A/N: Hello! This is my first Matantei Loki Ragnarok fic. Please, be gentle with this first attempt—I've only seen the anime, and I never even seen the books . . . though I think I might go get them. . .

Disclaimer: Don't own Matantei Loki Ragnarok, and I'm not making any money off this!

Ratings: G

Genre: Angst/Tragedy

Warnings: Spoilers for episode 21 of the anime

Main Characters: Frey

Additional Notes: I doubt this will be shounen-ai, but who knows? There will probably be hints of it—I think FreyXHeim would be interesting.


"Wherever you are, I won't stop searching

Whatever it takes, I need to know

I'll find you somewhere

I'll keep on trying until my dying day

I just need to know whatever has happened

The truth will free my soul"—Within Temptation, "Somewhere," Silent Force

The room was dark, the entire house was. Frey had taken up Heimdall's usual seat on the windowsill, his grey-blue eyes turned to the rain-filled sky. He'd been there for hours, and it showed. There were bags beneath his eyes and he was slumped against the wall, his forehead pressed to the glass, exuding such an air of being entirely lost. It was cold but Frey paid it no heed; he hadn't cared about much lately. It had been two days since he had last seen Heimdall, and he feared the worst. He closed his eyes. The last time he had seen the god of tactics, Heimdall had looked so set, so determined—Frey was well aware that Heimdall didn't always know when to quit, or how to quit while he was ahead. With Heimdall, it was always all or nothing. To tell the truth, Frey was afraid that one day it would be his downfall, that damned attitude of his—and that frightened him.

Frey was simple, as far as gods go. All he truly needed, or believed to be important, was to have friends and family—loved ones—near. Frey could have been the poorest wretch in the middle of a desert, but as long as he wasn't alone, he would be content. He may have found his beloved little sister, but now. . .now it seemed as though he had lost his closest companion. Frey wasn't sure if he could take the pain again. Odin knew, it had nearly destroyed him when Freya had been banished—and to lose someone else. . .to be alone again. . .

He hadn't left the house. As much as he missed Heimdall, he was afraid to find out the truth. All the "what-ifs" and unknowns were wreaking havoc on his mind—Frey wasn't sure if he wanted to know. Frey could easily remember Heimdall's last words to him—"Play time's over. I'm going to settle things with Loki. See you." That had been two days ago—and Frey was certain that a fight would not take that long. He knew all he would need to confirm the victor, would be to see Loki—and so he dared not go out, for fear of shattering his ignorance. As long as he did not know, he could pretend—and as long as he could pretend, he would not hurt. At least, in theory.

Heimdall. . . Where are you? Frey had never known the other god to take so long and suddenly he feared that Heimdall needed him. "Heimdall. . ." What if he's injured? What if he's hurt and can't get help? He swallowed, shuddering. I have to find him. With that thought, Frey got to his feet and left, willing to risk the illusion for his friend.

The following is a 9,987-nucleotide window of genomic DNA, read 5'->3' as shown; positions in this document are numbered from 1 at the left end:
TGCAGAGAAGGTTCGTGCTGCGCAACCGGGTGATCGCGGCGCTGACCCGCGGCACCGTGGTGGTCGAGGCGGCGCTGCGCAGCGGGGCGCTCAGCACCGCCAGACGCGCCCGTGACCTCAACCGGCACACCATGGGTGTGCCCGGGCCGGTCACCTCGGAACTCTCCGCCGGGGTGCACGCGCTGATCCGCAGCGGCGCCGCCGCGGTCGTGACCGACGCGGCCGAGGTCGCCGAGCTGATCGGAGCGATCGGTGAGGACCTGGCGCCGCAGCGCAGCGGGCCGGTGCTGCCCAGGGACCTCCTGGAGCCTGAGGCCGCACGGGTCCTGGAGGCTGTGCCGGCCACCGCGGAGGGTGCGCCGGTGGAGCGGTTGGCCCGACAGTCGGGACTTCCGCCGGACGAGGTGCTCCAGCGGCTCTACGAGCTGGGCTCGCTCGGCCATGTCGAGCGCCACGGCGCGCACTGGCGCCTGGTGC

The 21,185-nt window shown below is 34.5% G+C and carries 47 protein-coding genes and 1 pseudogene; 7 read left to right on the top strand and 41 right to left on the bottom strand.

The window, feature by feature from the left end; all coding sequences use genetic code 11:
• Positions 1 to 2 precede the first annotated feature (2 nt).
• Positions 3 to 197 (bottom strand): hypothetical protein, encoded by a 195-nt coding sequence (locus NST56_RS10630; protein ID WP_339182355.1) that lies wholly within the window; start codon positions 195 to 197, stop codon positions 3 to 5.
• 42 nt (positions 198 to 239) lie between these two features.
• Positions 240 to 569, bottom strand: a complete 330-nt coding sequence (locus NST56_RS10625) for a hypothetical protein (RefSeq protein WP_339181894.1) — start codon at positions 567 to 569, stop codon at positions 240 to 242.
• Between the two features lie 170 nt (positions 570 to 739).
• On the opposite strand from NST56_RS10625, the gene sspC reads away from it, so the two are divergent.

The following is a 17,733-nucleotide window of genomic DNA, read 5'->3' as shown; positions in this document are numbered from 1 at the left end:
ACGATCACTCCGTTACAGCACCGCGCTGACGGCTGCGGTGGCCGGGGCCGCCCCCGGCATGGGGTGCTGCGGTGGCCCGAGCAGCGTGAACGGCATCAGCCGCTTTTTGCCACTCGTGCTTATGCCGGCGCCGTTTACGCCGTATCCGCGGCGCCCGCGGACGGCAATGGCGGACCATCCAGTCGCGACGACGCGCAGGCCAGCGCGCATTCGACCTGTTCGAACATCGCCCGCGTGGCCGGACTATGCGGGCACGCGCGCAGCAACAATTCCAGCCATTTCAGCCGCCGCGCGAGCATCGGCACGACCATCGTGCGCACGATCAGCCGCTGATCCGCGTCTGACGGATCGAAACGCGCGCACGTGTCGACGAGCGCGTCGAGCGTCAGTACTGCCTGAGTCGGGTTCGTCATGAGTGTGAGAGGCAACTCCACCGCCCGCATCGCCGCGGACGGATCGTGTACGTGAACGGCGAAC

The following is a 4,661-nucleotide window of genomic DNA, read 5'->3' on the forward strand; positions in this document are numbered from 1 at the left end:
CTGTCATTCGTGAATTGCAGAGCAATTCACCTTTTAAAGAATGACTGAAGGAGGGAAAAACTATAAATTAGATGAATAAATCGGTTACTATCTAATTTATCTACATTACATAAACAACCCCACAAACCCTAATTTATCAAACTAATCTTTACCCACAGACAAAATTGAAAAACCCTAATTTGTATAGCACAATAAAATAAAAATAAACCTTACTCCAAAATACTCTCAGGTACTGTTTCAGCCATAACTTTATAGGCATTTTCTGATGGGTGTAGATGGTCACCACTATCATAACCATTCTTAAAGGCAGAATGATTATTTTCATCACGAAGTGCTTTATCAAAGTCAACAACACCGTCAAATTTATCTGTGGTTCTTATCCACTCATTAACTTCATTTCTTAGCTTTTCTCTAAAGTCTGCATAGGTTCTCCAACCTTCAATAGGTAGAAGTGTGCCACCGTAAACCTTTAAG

He had no idea where to look, he soon realized after about an hour. He bit his lip and continued on, determined to find the god of tactics (though Frey preferred to think of him as the god of dawn). The park was first, as Frey was well aware that, for all his gruffness and silence, Heimdall truly appreciated beauty. The next place was the zoo—the bird exhibit. Frey was becoming more and more desperate the longer he searched—he'd tried everywhere he could think of and he hadn't found a single sign of the god. He had passed Thor at one point, and the look the other god gave him had chilled him to the bone, the look of pity that hinted at the truth Frey didn't want to face. He'd run from those dark brown eyes full of sorrow, his throat constricting, choking on his own breath. He hadn't stopped running until he was sufficiently lost in the outskirts of the city.

Then he had found him. Not Heimdall—Loki. He had found Loki. The trickster god was standing on the river bank, his emerald eyes turned to the swirling water. Frey was frozen, his blue-grey eyes wide and fearful. Loki. . .

"You won't find him, Frey." Loki's voice drifted toward him and reached him somehow through his haze; Loki turn to glance at him over his shoulder. "Heimdall is—"

Frey squeezed his eyes shut, clapping his hands over his ears. "No! I don't believe you!"

Loki sighed. "Frey. . . You felt it, didn't you? When he died? Thor did, and Fenrir, and Yamino, too. You must have."

There were tears in his eyes now and Frey wasn't sure how they'd gotten there. He swallowed. "I don't believe you. Heimdall. . . Heimdall will be back—he's not gone!" Loki didn't answer, instead looking away. Frey felt as though he'd been hit and his breath just wouldn't come. "He's not dead."

Loki closed his eyes, recognizing Frey's delusions and wishing, if only a little, that he could do the same. Loki knew, without a doubt, that no one would correct Frey, and that the stubborn god would have to come to terms eventually—but for now, he knew Frey would pretend, carry on the sad farce of cold meals for empty seats and scoldings for the air until it was downright painful. The trickster god turned and reached out for the taller god and pulled the shaking body to his own, smaller frame. He could feel the tears and bit his lip, feeling his own tears. He closed his eyes, lost.


A/N: Err. . . Not my best, but I thought I'd give it a shot. Please, review!